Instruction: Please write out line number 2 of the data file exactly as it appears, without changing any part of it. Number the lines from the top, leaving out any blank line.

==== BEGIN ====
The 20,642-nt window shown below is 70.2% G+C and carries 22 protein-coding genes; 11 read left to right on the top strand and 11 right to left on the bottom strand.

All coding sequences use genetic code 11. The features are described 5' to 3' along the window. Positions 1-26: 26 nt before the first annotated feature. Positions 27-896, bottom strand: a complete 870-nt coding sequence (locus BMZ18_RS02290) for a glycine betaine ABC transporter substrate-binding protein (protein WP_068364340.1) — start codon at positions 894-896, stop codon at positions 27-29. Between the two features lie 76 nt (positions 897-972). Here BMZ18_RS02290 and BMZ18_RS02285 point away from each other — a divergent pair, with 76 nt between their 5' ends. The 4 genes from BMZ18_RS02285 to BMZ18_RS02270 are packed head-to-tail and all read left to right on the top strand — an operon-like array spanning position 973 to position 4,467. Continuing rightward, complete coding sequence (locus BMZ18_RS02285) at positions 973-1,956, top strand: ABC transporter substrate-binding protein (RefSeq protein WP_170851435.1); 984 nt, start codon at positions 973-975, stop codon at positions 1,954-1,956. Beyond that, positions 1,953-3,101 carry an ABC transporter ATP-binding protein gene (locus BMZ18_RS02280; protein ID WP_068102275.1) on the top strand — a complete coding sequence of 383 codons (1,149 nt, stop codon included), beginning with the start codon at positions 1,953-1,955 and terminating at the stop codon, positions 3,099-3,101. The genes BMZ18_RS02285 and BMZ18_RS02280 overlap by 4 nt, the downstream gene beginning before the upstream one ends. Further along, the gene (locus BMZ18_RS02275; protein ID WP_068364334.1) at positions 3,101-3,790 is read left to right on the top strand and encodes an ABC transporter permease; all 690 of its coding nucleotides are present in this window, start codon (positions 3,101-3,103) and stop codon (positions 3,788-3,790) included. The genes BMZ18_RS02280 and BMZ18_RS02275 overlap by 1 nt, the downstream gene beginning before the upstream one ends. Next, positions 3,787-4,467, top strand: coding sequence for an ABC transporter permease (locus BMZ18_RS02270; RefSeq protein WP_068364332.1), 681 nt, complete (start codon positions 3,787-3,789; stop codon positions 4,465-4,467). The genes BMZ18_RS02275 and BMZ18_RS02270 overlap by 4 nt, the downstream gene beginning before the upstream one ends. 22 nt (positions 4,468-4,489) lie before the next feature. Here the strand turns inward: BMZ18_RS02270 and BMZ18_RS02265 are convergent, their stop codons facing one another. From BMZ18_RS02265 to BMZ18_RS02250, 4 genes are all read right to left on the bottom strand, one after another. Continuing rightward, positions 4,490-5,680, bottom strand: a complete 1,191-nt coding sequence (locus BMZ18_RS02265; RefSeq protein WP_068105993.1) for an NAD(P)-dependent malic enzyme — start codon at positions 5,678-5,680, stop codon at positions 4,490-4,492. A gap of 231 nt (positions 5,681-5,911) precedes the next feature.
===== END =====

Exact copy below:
All coding sequences use genetic code 11. The features are described 5' to 3' along the window. Positions 1-26: 26 nt before the first annotated feature. Positions 27-896, bottom strand: a complete 870-nt coding sequence (locus BMZ18_RS02290) for a glycine betaine ABC transporter substrate-binding protein (protein WP_068364340.1) — start codon at positions 894-896, stop codon at positions 27-29. Between the two features lie 76 nt (positions 897-972). Here BMZ18_RS02290 and BMZ18_RS02285 point away from each other — a divergent pair, with 76 nt between their 5' ends. The 4 genes from BMZ18_RS02285 to BMZ18_RS02270 are packed head-to-tail and all read left to right on the top strand — an operon-like array spanning position 973 to position 4,467. Continuing rightward, complete coding sequence (locus BMZ18_RS02285) at positions 973-1,956, top strand: ABC transporter substrate-binding protein (RefSeq protein WP_170851435.1); 984 nt, start codon at positions 973-975, stop codon at positions 1,954-1,956. Beyond that, positions 1,953-3,101 carry an ABC transporter ATP-binding protein gene (locus BMZ18_RS02280; protein ID WP_068102275.1) on the top strand — a complete coding sequence of 383 codons (1,149 nt, stop codon included), beginning with the start codon at positions 1,953-1,955 and terminating at the stop codon, positions 3,099-3,101. The genes BMZ18_RS02285 and BMZ18_RS02280 overlap by 4 nt, the downstream gene beginning before the upstream one ends. Further along, the gene (locus BMZ18_RS02275; protein ID WP_068364334.1) at positions 3,101-3,790 is read left to right on the top strand and encodes an ABC transporter permease; all 690 of its coding nucleotides are present in this window, start codon (positions 3,101-3,103) and stop codon (positions 3,788-3,790) included. The genes BMZ18_RS02280 and BMZ18_RS02275 overlap by 1 nt, the downstream gene beginning before the upstream one ends. Next, positions 3,787-4,467, top strand: coding sequence for an ABC transporter permease (locus BMZ18_RS02270; RefSeq protein WP_068364332.1), 681 nt, complete (start codon positions 3,787-3,789; stop codon positions 4,465-4,467). The genes BMZ18_RS02275 and BMZ18_RS02270 overlap by 4 nt, the downstream gene beginning before the upstream one ends. 22 nt (positions 4,468-4,489) lie before the next feature. Here the strand turns inward: BMZ18_RS02270 and BMZ18_RS02265 are convergent, their stop codons facing one another. From BMZ18_RS02265 to BMZ18_RS02250, 4 genes are all read right to left on the bottom strand, one after another. Continuing rightward, positions 4,490-5,680, bottom strand: a complete 1,191-nt coding sequence (locus BMZ18_RS02265; RefSeq protein WP_068105993.1) for an NAD(P)-dependent malic enzyme — start codon at positions 5,678-5,680, stop codon at positions 4,490-4,492. A gap of 231 nt (positions 5,681-5,911) precedes the next feature.